What is my Easter message? 
It is, in fact, a very old message that is forever new.
Jesus Christ is the lamb – the innocent lamb that was slain for love of us.  By dying he destroyed our death – by rising he restored our life.

Nevertheless, we still have to face death.  But Jesus has taken the sting out of death by proving that death is not the end.

He has made us children of the light – but our part is to walk in the light.

He has opened the gates of Heaven to receive his faithful people but terms and condition apply.  We do have to try and be faithful.  In Christ, a new age has dawned.  The long reign of sin is ended.

There is a series on RTE, directed by Dermot Ferriter entitled: What If………  What if certain things hadn’t taken place?  Pope Benedict once asked the same question:  What would it mean if Easter, the Resurrection of Jesus, had not taken place?  And here is his answer:

If there were no resurrection, the story of Jesus would have ended with Good Friday.  His body would have decayed and he would have become a ‘has-been’.  But that would mean that God does not take initiatives in history, that God is either unable or unwilling to touch this world of ours, to touch our human living and dying.  And that in turn would mean that love is futile, useless, an empty and vain promise.  It would mean that there is no judgement and no justice.  It would mean that the present moment is all that counts and that right belongs to the cute, the crafty and those without consciences.  There would be no judgement. 

Of course a lot of people, and by no means only wicked people, would welcome that because they confuse judgment with petty calculations.  They give more room to fear than to trusting love.  But all of this makes clear what Easter does mean.  It means that God has acted.  History does not go on aimlessly and without meaning.  Justice, love, truth, these are realities, genuine reality.  God loves us; He comes to meet us.  The more we go along His road and live in His way, the less we need to fear justice and truth, the more our hearts will be full of Easter joy.  Easter is not only a story to be told, it is a signpost on the journey of life.  It is not an account of a miracle that happened 2,000 years ago.  It is the breakthrough which has determined the meaning of all history.  If we grasp this, we too, today, can utter the Easter greeting with undiminished joy – Christ is risen.  Yes, he is risen indeed.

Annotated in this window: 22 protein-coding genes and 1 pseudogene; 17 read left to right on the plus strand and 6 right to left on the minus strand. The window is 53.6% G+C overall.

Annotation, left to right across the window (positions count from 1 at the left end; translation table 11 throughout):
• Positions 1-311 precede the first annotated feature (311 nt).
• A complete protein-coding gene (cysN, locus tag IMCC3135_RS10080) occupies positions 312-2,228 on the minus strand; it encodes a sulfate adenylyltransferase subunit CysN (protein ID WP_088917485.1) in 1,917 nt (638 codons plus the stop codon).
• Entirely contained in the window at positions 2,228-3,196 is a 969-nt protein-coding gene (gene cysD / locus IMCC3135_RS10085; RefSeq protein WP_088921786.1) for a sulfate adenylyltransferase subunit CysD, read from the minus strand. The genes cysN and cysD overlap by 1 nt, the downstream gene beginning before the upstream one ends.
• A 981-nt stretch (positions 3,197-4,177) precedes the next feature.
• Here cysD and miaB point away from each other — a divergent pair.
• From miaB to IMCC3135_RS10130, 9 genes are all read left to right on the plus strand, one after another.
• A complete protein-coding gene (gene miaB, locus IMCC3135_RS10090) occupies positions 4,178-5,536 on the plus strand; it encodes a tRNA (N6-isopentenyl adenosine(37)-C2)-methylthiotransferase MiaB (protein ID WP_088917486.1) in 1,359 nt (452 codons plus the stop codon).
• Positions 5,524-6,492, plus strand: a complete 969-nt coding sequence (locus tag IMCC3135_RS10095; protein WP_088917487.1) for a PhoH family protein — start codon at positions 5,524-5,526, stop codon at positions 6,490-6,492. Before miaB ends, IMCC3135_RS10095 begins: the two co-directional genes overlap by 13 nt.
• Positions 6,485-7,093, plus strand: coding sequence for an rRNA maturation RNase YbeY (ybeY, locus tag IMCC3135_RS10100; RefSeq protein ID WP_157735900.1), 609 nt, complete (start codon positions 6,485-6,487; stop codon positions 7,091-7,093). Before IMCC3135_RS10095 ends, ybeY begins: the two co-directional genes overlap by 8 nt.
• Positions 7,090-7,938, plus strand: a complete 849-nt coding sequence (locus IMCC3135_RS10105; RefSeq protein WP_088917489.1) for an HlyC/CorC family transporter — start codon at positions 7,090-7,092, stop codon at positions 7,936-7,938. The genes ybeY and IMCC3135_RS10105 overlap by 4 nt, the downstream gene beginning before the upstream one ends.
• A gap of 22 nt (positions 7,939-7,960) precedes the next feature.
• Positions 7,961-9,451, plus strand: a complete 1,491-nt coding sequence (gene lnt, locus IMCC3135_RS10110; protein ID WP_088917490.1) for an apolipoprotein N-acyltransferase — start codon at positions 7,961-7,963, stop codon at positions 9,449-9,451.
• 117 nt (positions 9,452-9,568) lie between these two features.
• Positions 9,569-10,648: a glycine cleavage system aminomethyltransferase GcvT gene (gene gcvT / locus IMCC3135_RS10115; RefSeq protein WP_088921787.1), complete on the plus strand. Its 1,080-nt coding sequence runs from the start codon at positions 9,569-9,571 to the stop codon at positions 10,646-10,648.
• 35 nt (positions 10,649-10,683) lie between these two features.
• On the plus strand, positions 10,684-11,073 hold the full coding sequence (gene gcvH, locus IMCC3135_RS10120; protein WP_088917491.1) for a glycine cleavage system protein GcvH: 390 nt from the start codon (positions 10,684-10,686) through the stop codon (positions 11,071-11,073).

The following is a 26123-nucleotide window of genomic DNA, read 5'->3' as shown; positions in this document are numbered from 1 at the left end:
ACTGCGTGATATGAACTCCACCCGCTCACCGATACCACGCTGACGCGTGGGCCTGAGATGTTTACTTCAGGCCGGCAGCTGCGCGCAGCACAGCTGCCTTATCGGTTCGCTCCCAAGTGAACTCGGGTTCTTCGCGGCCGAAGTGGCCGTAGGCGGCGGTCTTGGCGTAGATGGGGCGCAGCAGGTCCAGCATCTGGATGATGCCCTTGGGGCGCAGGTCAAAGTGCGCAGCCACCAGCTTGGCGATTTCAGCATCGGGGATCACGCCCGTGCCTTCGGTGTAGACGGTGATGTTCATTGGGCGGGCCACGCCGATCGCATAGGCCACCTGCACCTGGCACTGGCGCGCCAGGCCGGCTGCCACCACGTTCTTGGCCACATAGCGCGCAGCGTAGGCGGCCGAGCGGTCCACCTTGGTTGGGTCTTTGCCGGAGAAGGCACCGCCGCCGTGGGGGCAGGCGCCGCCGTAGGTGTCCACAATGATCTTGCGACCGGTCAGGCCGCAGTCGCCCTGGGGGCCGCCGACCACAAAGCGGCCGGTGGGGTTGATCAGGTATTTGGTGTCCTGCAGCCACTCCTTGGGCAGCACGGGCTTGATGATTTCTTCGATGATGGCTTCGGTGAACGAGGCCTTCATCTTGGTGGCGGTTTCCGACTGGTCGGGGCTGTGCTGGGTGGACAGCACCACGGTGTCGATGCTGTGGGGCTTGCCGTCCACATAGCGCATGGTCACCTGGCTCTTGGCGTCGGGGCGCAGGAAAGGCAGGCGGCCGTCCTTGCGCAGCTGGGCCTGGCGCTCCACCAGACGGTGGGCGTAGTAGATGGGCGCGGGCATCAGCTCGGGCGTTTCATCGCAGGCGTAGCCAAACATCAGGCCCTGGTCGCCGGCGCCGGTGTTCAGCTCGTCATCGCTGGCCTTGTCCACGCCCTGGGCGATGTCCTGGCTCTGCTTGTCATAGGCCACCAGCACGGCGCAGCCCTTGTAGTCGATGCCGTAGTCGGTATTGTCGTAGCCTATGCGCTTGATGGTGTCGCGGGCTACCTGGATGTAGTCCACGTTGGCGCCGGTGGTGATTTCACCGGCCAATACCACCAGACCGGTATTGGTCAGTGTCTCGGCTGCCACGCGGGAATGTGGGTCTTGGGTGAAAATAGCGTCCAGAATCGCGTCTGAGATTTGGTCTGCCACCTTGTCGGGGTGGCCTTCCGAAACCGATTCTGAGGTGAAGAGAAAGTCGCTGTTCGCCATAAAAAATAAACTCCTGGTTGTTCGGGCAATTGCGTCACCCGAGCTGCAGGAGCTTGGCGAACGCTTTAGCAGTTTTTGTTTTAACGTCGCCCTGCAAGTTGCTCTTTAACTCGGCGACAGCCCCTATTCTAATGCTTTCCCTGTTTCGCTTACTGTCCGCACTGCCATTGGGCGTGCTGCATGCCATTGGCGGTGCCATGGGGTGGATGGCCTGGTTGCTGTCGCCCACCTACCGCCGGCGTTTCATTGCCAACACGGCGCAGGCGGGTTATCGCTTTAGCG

It is always a special moment when we wait in the dark church for the Easter light to be struck.  Perhaps that moment can help us all to realise that God is well aware of the night which surrounds us.  Night, darkness, absence of light, they all help us to appreciate, more fully, what life really is by its brightness.  It enables us to see.  Light shows the way – light gives us direction and helps us to know ourselves and our shortcomings and to know others.  The quivering flame of the Easter candle is an image of life, that wonderful mystery that is, in fact, so dependent on light. 

At his Resurrection, Jesus came back to life but Jesus promised to come back again at the end of time.  In the meantime, we would expect to go out to meet him on the road of life, with our lamps lit with the light of faith.  And perhaps. at this Easter time, we could all ask the question:  Will I be one of those who will sit down at the Lord’s Table at the banquet of Heaven?  Will my lamp have enough oil for the journey? 

But rather than worry about the future, Pope Benedict says that we should ask the right questions about the present.  Yes, of course the world is dark but even the single candle is enough to bring light to the peoples’ darkness.  Didn’t God give us a candle at baptism and the means of lighting it?  And so, right now we must be courageous enough to light the candle of our faith and our trust and our love.  Instead of lamenting the night, we must dare to light the little lamp that God has loaned us – the light of Christ, thanks be to God. 


I want people to remember the Holy Land in a special way this Easter.  There is terrible tension and terrible trouble there just now.  I was there in January and I hope to go again, in the near future, with the other Church Leaders to highlight the suffering of the people there.

I want people to pray for Iraq – the Archbishop of Mosul was found dead after being abducted recently.  Last year one of his priests – Father Ragheed Ghanni was taken out and shot.  Iraq and its people need our prayers.

Finally, there are many Irish missionaries in Kenya.  I think of them and their worries and troubles and I pray that the Risen Christ will shed his light and his love, in a special way, on this troubled land and its people.